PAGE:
Yet, we had to wait for a new government, and a time of cuts, to work out our defensive priorities. This left any new government in an awkward position: to cut defence under 1998 priorities would clearly be stupid; but to run a review alongside a programme of cuts would look vindictive. The Coalition wisely went for the latter. Though the SDR occurred in the context of cuts, it ensured the cuts were better directed at things that are no longer useful: accordingly, some 100 pieces of heavy equipment are to be discontinued (tanks, artillery, so forth) and there will be increased investment in more mobile units (helicopters, Humvees, etc). Anyone who knows anything about Afghanistan will tell you that this – at least for the medium term – is a sensible move.

However, the SDR makes a broad change of focus for Britain’s long-term strategic objectives. A military presence in Germany is to be discontinued. This is because two strategic threats – the Soviets, and the possibility of a re-emergent fascism in Europe – are now so distant as to be unthinkable. Plus, a number of former Soviet countries (Czech Republic, Estonia) are much more westward looking, and have joined NATO. There is now no longer a need for Britain to hold Europe on behalf of the Europeans. This has led to cuts of 7000 in the army. For the first time since WW2, Britain’s army will be smaller than Germany’s. Given the relative land held by each country, and the length of their borders, it seems that normality has been restored. Army forces can now concentrate on crisis points: Northern Ireland, Afghanistan, and wherever else may arise.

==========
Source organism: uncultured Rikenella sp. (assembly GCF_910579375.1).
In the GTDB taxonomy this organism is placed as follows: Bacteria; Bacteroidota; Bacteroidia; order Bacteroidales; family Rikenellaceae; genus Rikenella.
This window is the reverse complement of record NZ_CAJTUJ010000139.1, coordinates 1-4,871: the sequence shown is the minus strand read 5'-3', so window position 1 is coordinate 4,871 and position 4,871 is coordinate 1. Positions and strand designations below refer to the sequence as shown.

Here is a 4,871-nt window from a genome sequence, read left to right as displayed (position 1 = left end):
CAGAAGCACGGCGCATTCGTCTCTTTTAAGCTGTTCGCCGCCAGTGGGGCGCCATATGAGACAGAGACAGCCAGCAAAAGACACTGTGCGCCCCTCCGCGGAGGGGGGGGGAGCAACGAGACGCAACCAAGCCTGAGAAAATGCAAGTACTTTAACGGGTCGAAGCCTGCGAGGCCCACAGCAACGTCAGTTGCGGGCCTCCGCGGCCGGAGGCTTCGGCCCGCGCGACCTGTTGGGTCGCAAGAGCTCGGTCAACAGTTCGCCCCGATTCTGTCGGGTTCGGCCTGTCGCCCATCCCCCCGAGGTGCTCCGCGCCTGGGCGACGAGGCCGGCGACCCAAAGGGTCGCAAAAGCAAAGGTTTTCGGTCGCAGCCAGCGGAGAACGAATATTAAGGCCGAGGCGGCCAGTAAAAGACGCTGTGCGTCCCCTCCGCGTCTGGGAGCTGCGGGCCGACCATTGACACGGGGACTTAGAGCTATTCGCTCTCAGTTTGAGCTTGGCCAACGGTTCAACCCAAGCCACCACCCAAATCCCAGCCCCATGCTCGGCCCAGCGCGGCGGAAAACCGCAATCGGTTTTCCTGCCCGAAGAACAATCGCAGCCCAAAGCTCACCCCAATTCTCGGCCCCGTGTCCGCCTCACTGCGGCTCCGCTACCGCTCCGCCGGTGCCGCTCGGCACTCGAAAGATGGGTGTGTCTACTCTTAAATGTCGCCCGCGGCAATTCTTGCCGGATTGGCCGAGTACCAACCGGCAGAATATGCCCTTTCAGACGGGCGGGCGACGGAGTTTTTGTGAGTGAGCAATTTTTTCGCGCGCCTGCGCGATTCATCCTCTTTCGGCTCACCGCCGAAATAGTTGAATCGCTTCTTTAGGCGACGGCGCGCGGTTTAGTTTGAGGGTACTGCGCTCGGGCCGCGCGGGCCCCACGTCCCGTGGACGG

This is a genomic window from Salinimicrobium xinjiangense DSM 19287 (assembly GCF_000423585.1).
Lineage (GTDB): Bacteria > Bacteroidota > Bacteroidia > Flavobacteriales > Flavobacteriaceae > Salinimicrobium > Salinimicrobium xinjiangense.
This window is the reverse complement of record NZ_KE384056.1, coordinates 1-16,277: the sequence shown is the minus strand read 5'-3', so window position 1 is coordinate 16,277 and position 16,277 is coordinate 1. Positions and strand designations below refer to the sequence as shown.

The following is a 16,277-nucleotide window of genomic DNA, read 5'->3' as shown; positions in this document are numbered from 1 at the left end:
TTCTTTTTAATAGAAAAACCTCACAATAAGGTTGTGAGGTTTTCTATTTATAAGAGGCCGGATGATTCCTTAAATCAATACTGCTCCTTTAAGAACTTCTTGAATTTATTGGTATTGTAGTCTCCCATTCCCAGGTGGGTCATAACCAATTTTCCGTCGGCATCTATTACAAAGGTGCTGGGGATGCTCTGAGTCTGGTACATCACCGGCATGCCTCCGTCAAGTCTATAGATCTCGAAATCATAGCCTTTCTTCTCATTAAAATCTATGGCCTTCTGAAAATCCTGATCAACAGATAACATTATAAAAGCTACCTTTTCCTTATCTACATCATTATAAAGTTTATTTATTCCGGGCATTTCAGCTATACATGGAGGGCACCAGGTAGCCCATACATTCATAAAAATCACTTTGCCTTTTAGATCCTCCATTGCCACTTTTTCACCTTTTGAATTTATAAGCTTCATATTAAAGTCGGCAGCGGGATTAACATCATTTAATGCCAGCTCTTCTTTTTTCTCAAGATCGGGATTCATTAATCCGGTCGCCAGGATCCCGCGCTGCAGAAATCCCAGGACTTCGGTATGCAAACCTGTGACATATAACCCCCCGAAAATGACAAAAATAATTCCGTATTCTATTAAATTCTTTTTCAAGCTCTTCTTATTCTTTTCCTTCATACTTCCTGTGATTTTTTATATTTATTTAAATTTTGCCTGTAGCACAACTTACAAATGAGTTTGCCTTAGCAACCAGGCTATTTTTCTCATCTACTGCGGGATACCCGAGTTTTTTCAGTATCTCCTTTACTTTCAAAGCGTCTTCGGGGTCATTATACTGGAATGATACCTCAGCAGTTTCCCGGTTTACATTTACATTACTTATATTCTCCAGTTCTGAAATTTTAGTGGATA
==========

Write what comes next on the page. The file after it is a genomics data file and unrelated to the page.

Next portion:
Now for the Navy. Britain’s strongest defence has historically been the Navy. That is entirely unsurprising for an island nation. It is an area in which Britain has traditionally excelled. But the Navy’s role has changed – it is now suffering cuts to its fleet of destroyers and frigates. It may well have suffered cuts to its aircraft carriers too, but the Labour government were stupid enough (or wise enough) to ensure that the contracts cost more to cancel than continue. This is a sound move: the countries that will most likely present a problem for Britain over the next 20 years are: Somalia, Iran, North Korea, Argentina (this last is tenuous). Against all these nations, having seaborne air power would be an eminently sensible move. Two carriers also keep Britain in the major leagues of military power: only the USA has more aircraft carriers. Furthermore, by fitting catapults for aircraft onto the aircraft, the Harrier jump-jet can be retired and French and US planes can use our carriers.